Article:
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Going Round The Twist For St. Ruth - Trees Pt 1


Ian Smith

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I was hoping that I would be able to add this entry to the 2mm Midland Area Group's St Ruth blog (http://www.rmweb.co.uk/community/index.php?/blog/595-st-ruth/), but despite assurances from Andy (D869) I don't seem to have the ability. Never mind I'll post it in my own blog for now.

 

At the last Area Group Meeting, I rather foolishly / bravely / enthusiastically (delete as appropriate) said that I would have a go at making some trees for St Ruth - We plan to have a wooded section behind the branchline just before it disappears off scene. In the past I have made a couple of 4mm scale trees using bowden or bicycle brake cable, which is the very devil to cut, and tends to inflict a certain amount of injury to ones finger tips as it is bent into branch and twig formations. It also has relatively few individual strands, which could be aproblem in a 2mm scale tree.

 

I therefore decided to try to make a tree using some electrical cable that I had to hand. This is a 12 wire shielded multi-core cable where each individual wire has 7 individual strands.

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Raw Material - doesn't look much like a tree yet

 

I remembered seeing an article way back in the early '90's in a 2mm Association magazine detailing the use of a similar wire for making trees / shrubs, unfortunately I cannot locate the article so cannot attribute this method to the author (apologies to said author). However, the idea is to construct the boughs, branches and twiggier parts of the tree using the individual strands of cable. The (to my mind) clever idea though is to effectively double up on the number of individual strands available by looping the strands back on themselves.

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About 6 inch length of stripped cable doubled back and twisted together to secure.

 

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The loops are then separated into groups of 3 or 4, twisted together for a few mm and new loops formed by doubling up again and again.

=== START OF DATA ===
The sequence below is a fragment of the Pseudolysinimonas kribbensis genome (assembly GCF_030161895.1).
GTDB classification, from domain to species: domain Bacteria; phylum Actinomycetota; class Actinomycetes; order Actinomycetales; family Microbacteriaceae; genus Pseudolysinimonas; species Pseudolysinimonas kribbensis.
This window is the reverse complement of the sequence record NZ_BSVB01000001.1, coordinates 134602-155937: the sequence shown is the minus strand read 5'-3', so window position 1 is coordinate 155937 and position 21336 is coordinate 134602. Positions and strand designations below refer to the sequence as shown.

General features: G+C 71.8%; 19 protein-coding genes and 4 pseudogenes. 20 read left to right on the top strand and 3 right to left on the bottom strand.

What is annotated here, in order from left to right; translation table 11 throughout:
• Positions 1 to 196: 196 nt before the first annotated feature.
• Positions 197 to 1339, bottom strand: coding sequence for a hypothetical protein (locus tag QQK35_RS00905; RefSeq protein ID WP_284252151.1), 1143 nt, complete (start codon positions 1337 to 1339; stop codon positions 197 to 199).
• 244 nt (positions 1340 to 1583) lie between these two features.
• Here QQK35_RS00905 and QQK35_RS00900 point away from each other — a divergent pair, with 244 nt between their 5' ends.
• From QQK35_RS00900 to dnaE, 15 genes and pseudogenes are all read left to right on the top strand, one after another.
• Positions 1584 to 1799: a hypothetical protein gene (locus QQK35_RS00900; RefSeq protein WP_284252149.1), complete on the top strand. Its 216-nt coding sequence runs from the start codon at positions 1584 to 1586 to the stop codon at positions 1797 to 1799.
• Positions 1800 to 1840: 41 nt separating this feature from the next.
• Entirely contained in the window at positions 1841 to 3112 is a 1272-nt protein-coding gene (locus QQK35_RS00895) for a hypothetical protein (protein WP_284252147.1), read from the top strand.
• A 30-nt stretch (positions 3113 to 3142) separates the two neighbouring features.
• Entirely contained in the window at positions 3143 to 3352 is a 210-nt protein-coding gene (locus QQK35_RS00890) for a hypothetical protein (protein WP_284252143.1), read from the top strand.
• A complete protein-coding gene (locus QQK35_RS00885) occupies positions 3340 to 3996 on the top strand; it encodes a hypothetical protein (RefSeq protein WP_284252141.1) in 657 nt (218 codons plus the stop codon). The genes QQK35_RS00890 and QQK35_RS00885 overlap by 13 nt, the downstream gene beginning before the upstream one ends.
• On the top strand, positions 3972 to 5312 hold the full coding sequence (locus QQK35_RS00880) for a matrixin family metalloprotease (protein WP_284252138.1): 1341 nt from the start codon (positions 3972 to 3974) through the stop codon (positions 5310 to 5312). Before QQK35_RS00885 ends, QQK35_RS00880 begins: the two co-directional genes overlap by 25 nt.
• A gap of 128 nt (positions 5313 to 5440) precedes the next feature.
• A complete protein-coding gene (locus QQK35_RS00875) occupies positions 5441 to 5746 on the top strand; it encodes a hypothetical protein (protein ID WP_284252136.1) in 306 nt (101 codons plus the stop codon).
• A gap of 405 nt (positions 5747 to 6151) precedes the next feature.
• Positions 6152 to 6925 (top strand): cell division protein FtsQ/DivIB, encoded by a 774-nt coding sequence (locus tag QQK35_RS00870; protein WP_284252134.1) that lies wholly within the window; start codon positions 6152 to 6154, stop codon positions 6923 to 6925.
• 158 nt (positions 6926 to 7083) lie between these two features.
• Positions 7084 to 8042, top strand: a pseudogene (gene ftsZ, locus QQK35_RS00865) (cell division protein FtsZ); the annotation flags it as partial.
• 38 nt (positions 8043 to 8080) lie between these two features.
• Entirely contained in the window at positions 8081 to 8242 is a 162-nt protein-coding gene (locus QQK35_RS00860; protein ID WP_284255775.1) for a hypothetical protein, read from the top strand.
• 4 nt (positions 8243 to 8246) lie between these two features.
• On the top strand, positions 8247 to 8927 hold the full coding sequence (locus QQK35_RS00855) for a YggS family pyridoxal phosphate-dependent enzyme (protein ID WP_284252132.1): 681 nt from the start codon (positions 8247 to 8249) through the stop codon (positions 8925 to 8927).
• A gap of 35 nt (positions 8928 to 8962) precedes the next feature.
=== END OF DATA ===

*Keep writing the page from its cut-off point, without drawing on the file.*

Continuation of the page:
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This is continued until all of the loops are used up.

 

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The end loops are cut open, the individual wires spread apart, and solder applied to the whole lot.

 

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The resultant branch and twig assembly is then bound with wire strands to other previously formed branches and trunk, and secured in place with solder. The branches and twigs being carefully bent so that they "grow" in the direction of light. (Hopefully it's starting to look a bit more tree-like now) :no:

 

This will be continued until I have enough branch structure to the tree, at which point i will spray the whole thing in primer and then paint in a suitable grey / green colour for the trunk and branches. At the moment I am undecided how to foliate the tree, initially I was intending to glue Woodland Scenics "Foliage" material to the twiggy bits at the end of the branches, or use their foliage net stuff. However a visit to a model shop in Coventry last week provided me a bag of Woodland Scenics "Poly Fiber" (sic), and a bag of Woodland Scenics "Bushes" both of which may produce a better looking tree in the long run - I can feel a bit of experimentation coming on.

 

Hopefully, the next installment will allow me to show a completed tree.

 

Ian

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  • RMweb Gold

Promising start there Ian. I have at home a short length (couple of feet) of fairly heavy cable. If I remember right it has 110 wires in it. I have been saving it for trees but have been baulking at using it because I only have so little. I shall follow this and maybe have a go.

Don

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  • RMweb Gold

Hi Ian, that tree already looks excellent. The density of branches and twigs is often a let-down on  models trees, I find, and your model here shows just what a big difference it makes. A clever little trick to double the strands by looping them.

 

I can just imagine the situation at the DIY store:

"Excuse me Sir, why are you cutting up all our electrical cable?"

"I am counting the strands"

"You are what?"

 

:-)

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Hi Ian,

 

I definitely added you as an editor a few weeks back but I just went and checked again and you were not on the list so I don't know what went wrong. Maybe I did something wrong.

 

I've added you again and you are definitely on the editors list now :)

 

Regards, Andy

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I have used the same looping method for my trees, however I used, some multi stranded cable I bought from B & Q

I think that it's a very effective method of producing a great many "twigs" from very little wire - I used 7 strand wire between 6" and a 1' long, which produced anything up to 60 "twiggy" ends.

 

The only down side for me was that the branches where they meet the trunk are probably a little thinner than I would have liked, although clearly this can be beefed up with solder or filler.

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